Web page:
As the fourth part of this first collaborative series between CARC and Window Project, Poki Chin fulfills this particular chapter of the journey with her work Victoria . Reciprocating with the first part of the series, Queen Victoria (November 2009) by Carol Lee, Poki Chin's Victoria continues the momentum in searching for a cultural dialogue between the two uniquely different yet similar colonial states – Vancouver and Hong Kong. Chin depicts two anatomies of Queen Victoria and places them against each other; with the left one a direct referencing of Hong Kong, whilst the other of Vancouver . By juxtaposing the two anatomies, Chin draws viewers' attention to iconic local monuments that are arranged like a treasure-hunt map, and it is through such approach that Chin opens up the questions about memories and legacies that are left influencing both cities since the reign of Queen Victoria . In addition, Chin cleverly makes use of used fabrics as her canvas to enhance the historical and the contextual depth of the work. Images of Hong Kong and Canadian coins have been transferred to the bottom of the anatomies, and like two pendulums, viewers' hearts are swinging with them in-between the mood of "past" and "present", "memories", "loss" and "remains". The visual and cultural contexts once again connect both cities in the current globalised environment. The competency of Chin's Victoria in recapitulating the contexts addressed in earlier works of the series provokes viewers to contemplate the impact of modernisation on the loss and preservation of our collective culture and history.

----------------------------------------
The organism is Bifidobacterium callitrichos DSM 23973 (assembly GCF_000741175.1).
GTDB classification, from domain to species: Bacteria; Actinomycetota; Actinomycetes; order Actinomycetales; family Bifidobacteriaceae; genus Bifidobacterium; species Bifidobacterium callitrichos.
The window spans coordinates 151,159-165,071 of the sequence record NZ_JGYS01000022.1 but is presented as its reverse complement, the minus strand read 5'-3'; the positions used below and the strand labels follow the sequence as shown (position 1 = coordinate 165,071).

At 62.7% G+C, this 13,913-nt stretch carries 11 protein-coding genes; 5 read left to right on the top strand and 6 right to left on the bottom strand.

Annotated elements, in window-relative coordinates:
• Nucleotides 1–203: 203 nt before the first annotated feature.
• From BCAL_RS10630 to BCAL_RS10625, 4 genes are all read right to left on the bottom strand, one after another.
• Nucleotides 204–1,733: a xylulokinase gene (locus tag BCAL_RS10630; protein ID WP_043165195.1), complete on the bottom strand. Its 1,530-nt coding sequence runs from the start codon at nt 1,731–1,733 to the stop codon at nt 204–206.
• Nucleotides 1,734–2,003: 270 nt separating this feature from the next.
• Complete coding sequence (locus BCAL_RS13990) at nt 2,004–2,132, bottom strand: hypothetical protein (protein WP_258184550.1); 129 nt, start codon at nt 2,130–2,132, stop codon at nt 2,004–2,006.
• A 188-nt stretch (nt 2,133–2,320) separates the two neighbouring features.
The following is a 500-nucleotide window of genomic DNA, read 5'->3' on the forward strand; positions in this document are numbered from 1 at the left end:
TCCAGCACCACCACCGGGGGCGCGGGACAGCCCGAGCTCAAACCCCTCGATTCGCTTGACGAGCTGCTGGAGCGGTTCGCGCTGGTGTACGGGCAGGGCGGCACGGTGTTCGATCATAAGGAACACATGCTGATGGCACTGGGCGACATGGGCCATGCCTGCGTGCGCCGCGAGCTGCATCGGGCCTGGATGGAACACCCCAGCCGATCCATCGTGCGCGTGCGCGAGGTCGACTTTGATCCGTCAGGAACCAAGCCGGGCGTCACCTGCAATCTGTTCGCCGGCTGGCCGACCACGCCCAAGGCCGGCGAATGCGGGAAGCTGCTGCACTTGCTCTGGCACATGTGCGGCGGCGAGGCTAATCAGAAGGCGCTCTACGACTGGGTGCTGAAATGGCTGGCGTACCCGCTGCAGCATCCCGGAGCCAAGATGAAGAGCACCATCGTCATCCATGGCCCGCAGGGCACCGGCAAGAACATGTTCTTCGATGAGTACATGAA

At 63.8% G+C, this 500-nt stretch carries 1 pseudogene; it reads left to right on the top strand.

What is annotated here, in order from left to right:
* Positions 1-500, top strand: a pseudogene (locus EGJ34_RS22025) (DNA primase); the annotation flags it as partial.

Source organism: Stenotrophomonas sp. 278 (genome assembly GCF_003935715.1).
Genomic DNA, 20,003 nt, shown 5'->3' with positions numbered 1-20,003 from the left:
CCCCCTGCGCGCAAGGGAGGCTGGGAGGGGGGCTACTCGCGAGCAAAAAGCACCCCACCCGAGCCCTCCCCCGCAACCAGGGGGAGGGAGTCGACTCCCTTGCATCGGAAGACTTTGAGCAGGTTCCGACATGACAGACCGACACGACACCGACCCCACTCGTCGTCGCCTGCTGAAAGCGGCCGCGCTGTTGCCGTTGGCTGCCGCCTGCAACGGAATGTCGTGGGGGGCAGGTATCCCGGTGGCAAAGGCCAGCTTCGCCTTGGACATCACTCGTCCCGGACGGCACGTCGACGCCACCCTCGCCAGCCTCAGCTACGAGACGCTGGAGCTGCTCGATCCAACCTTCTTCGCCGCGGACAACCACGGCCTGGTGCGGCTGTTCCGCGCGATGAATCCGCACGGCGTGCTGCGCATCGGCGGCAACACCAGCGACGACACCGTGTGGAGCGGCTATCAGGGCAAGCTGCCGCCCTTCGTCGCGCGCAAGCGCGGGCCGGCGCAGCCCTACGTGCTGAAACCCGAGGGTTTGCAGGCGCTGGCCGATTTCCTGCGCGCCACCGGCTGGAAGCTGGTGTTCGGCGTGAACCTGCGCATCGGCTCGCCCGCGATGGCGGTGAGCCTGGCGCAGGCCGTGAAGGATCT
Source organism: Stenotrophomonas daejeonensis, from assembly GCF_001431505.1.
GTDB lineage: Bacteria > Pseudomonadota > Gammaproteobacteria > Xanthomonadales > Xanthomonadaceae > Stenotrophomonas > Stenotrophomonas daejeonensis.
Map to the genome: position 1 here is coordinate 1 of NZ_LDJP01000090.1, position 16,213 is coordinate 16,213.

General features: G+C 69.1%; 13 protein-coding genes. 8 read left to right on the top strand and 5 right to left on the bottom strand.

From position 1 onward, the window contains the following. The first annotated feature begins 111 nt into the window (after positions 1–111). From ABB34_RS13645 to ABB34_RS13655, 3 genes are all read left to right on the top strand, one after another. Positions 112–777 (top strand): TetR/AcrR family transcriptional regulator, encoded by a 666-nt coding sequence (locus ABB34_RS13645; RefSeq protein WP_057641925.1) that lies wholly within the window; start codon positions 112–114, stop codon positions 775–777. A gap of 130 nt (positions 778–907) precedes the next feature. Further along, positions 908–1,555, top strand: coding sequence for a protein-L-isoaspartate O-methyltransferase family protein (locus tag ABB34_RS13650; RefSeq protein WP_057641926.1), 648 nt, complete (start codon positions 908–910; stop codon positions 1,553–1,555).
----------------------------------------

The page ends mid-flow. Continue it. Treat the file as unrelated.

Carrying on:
The third exhibition by ELE+EBE started from January 20 to February 20, 2010.

ELE+EBE is an art group formed in London in 2003, and their works often challenge the new conventions of contemporary art. ELE+EBE members have a background in fine art and advertising. This is reflected in their artworks which are positioned particularly in the grey zone between art and other creative areas, aiming at initiating discussions on the relationship between the two. Using yellow as their signature colour, ELE+EBE also exploits various media as they believe that different medium can extract the most powerful emotion from the subject dissected

Artist Statement: In an attempt to address and challenge the unwritten rules and taboos in contemporary art, ELE+EBE directs people's attention to the issue of branding in art. By literally flaunting the dirty laundry in a display window of art, and using their signature yellow colour, they have "branded" a selected set of everyday objects commonly used in the globalised world.

Work title: Dirty Laundry

Media: Digital print, felt, mixed-media installation

Size: Variable Dimension

Year: 2009

Curators' Note

Dirty Laundry, ELE+EBE's new work, continues their attempt to interrogate "branding" or "branding of art" in the global contemporary art scene. The work is set against the backdrop of a common public housing estate where residents hang their clothes outside the balconies for air-drying. Like the symbol of a brand, this responds to the high density of a city with limited personal space. Combining the group's signature yellow colour and a selected set of branded globally used everyday objects, ELE+EBE sets the installation like a pun, revealing both the branding of modern cities and the inclination of contemporary art towards branding and consumerism.